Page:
One of things I found so disturbing during those years of fighting for my son's life was the hoops we would have to go through to get him in and out of treatment. One time, he desperately wanted to quit shooting heroin and he was trying to get into detox. He had to be homeless, so I had to drop him off at the drop-in center for the homeless in downtown Cincinnati. He had to call every day to see if they had a bed. Here is the kicker: he had to test positive for heroin the day a bed came open or they would not take him. It took a couple of days for this to happen. So basically, they said “put your son on the street and tell him to keep shooting up every day until a bed comes open and hope he does not die while he waits.” Now they did not actually say those words, but that was basically what he had to do. Here in Kentucky where we live, there is a law called Casey's Law. Casey died over 14 years ago at 23 of an overdose, and his mother Charlotte fought to get Casey's Law passed so an adult could be court-ordered to treatment against their will if their life was in danger. Obviously the law requires a person be assessed by a physician and a chemical dependency counselor, who would have to recommend treatment in order for a judge to sign off on it. I filed Casey's Law on my son and had him arrested and wait in jail for 30 days until he got into the Grateful Life Center. It was the hardest thing I ever had to do, but I was trying to save his life. Zach would grab hold of recovery in that treatment center and it would change his life.
We watched Zach come back to life in recovery. He became a man before our eyes. He desperately wanted heroin out of his life and fought hard to get clean. He graduated from the program and got a job. He worked at the same place for the last three years of his life. He got his own apartment, bought a car, got engaged, had a baby and became a daddy. All in sobriety. We had only just begun to breathe again, thinking he had beat this demonic addiction. He played basketball three days a week at a local health club with same group of young men for over three years. He was talking about going back to college. His son Cannon was starting to walk at only 10 and half months. What triggered Zach's relapse was something called Kratom. They were selling these energy drinks at the local gas station called Krazy Kratom, K chill and one other one I cannot recall. At any rate, they marketed this drink as an alternative to NSAIDS and Tylenol. A herbal analgesic that would help with pain and muscle cramps. Well, Zachary played basketball for four hours at a time three days a week. His legs would cramp and be sore. He said, "Mom, it is better than taking Tylenol because of my liver." Like most IV heroin addicts, he had been exposed to hepatitis, another component of this epidemic. He was aware of the potential health implications since I am Registered Nurse and had educated him at length. He thought he was being cautious. A month after Zach died, there was a nationwide ban on Kratom. It comes from a coffee plant in Indonesia. They had a Kratom epidemic in the past, like we are having a heroin or opiate epidemic now. If you Google Kratom, it states that drinking those energy drinks is the equivalent of taking two Vicodin. It acts like an opiate. It was not being regulated by the FDA here in America and was treated as a dietary supplement. It had major consequences for my son. It made him feel altered. It triggered those opiate receptors in his brain. It made him feel like he was on opiates after over three years sober. It triggered the opiate craving that laid dormant inside him. Five weeks later, that energy drink would not be enough. He would make the fatal choice to use one last time. It proved to be his final time. He purchased what he thought was heroin after being clean for so long, and it was in fact mostly fentanyl. He died immediately, leaving behind a devastated family.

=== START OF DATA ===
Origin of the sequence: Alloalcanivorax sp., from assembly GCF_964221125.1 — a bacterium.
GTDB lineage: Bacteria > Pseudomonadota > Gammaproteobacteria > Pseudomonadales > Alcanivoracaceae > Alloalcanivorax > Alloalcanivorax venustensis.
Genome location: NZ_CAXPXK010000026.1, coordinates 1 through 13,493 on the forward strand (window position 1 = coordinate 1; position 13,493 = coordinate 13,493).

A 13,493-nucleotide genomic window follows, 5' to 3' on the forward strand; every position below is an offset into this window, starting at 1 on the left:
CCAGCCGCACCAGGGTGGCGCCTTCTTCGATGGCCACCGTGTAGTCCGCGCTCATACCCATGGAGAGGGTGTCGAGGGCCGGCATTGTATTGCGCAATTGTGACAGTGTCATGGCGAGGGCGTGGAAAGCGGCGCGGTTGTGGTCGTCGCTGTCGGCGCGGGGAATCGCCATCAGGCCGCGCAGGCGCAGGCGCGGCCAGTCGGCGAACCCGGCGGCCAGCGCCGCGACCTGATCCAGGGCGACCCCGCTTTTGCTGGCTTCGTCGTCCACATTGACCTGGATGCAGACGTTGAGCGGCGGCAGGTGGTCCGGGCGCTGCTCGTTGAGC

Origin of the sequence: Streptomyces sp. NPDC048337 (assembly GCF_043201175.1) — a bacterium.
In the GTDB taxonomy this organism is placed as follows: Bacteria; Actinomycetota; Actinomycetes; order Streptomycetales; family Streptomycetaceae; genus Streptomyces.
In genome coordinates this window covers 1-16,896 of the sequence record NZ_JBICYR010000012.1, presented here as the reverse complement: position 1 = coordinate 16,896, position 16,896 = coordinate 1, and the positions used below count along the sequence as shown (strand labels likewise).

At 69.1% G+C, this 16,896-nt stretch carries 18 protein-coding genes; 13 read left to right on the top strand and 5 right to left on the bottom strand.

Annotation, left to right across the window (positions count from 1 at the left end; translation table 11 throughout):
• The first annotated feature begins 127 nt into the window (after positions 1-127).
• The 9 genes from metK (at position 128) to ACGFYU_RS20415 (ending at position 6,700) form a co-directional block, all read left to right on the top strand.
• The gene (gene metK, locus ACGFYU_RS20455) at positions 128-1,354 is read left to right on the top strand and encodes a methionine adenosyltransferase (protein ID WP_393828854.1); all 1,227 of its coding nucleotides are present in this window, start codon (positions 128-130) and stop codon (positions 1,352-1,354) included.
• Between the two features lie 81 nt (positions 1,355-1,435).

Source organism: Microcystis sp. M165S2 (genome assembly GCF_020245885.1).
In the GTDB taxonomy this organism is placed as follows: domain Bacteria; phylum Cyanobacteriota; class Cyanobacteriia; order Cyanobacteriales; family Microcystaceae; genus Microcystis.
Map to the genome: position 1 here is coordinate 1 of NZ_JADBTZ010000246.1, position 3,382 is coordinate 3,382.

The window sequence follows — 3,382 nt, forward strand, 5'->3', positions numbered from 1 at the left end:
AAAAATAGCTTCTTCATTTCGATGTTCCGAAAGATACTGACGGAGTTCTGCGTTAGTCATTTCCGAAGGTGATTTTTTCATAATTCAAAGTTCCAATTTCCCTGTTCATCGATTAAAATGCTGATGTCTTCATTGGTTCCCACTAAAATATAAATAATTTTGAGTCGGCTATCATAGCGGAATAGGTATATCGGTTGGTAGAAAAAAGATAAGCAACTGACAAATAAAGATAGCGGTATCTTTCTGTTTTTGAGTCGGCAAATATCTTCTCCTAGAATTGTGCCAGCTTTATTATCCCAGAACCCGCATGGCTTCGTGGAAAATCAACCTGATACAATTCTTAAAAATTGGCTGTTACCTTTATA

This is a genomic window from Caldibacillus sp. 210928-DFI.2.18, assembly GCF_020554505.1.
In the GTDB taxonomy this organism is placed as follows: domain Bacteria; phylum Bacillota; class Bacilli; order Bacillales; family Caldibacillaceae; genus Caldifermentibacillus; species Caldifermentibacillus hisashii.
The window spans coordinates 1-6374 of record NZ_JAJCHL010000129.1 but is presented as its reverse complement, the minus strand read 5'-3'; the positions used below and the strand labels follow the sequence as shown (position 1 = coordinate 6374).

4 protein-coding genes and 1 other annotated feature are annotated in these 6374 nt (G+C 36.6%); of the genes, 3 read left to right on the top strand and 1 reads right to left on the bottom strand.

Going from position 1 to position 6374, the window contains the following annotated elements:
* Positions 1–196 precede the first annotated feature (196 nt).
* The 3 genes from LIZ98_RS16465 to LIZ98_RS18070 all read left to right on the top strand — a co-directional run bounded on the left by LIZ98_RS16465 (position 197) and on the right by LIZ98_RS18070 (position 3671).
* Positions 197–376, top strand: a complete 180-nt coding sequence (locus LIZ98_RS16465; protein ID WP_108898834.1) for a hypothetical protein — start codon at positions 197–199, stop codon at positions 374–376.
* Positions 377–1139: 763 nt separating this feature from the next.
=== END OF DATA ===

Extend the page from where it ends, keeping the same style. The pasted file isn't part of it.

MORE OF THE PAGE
I am hoping his story helps others and am advocating for more funding for treatment and for easier access for addicts when they seek help. Thank you so very much for caring and for honoring my son by allowing me to share his story.